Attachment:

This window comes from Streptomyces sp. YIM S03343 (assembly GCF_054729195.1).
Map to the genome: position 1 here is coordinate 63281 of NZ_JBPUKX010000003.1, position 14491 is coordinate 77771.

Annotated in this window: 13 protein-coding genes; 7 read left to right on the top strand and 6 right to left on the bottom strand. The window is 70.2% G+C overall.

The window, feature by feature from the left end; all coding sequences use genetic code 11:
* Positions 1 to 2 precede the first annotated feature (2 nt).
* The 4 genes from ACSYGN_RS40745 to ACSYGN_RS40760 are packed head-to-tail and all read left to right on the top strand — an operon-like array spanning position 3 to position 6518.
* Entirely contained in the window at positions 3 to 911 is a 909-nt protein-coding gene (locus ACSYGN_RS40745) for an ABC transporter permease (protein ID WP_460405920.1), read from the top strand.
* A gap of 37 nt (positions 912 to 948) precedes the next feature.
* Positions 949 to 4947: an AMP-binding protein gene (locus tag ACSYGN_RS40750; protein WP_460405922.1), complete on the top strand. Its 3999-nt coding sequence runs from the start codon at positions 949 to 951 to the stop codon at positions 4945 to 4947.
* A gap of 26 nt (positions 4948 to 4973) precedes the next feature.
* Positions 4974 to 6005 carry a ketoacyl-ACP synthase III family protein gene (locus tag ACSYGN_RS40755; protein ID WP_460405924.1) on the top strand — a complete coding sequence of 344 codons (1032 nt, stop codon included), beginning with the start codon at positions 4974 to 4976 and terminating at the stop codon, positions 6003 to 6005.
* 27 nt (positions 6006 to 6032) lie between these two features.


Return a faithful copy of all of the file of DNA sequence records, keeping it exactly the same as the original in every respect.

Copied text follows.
This window comes from Streptomyces sp. YIM S03343 (assembly GCF_054729195.1).
Map to the genome: position 1 here is coordinate 63281 of NZ_JBPUKX010000003.1, position 14491 is coordinate 77771.

Annotated in this window: 13 protein-coding genes; 7 read left to right on the top strand and 6 right to left on the bottom strand. The window is 70.2% G+C overall.

The window, feature by feature from the left end; all coding sequences use genetic code 11:
* Positions 1 to 2 precede the first annotated feature (2 nt).
* The 4 genes from ACSYGN_RS40745 to ACSYGN_RS40760 are packed head-to-tail and all read left to right on the top strand — an operon-like array spanning position 3 to position 6518.
* Entirely contained in the window at positions 3 to 911 is a 909-nt protein-coding gene (locus ACSYGN_RS40745) for an ABC transporter permease (protein ID WP_460405920.1), read from the top strand.
* A gap of 37 nt (positions 912 to 948) precedes the next feature.
* Positions 949 to 4947: an AMP-binding protein gene (locus tag ACSYGN_RS40750; protein WP_460405922.1), complete on the top strand. Its 3999-nt coding sequence runs from the start codon at positions 949 to 951 to the stop codon at positions 4945 to 4947.
* A gap of 26 nt (positions 4948 to 4973) precedes the next feature.
* Positions 4974 to 6005 carry a ketoacyl-ACP synthase III family protein gene (locus tag ACSYGN_RS40755; protein ID WP_460405924.1) on the top strand — a complete coding sequence of 344 codons (1032 nt, stop codon included), beginning with the start codon at positions 4974 to 4976 and terminating at the stop codon, positions 6003 to 6005.
* 27 nt (positions 6006 to 6032) lie between these two features.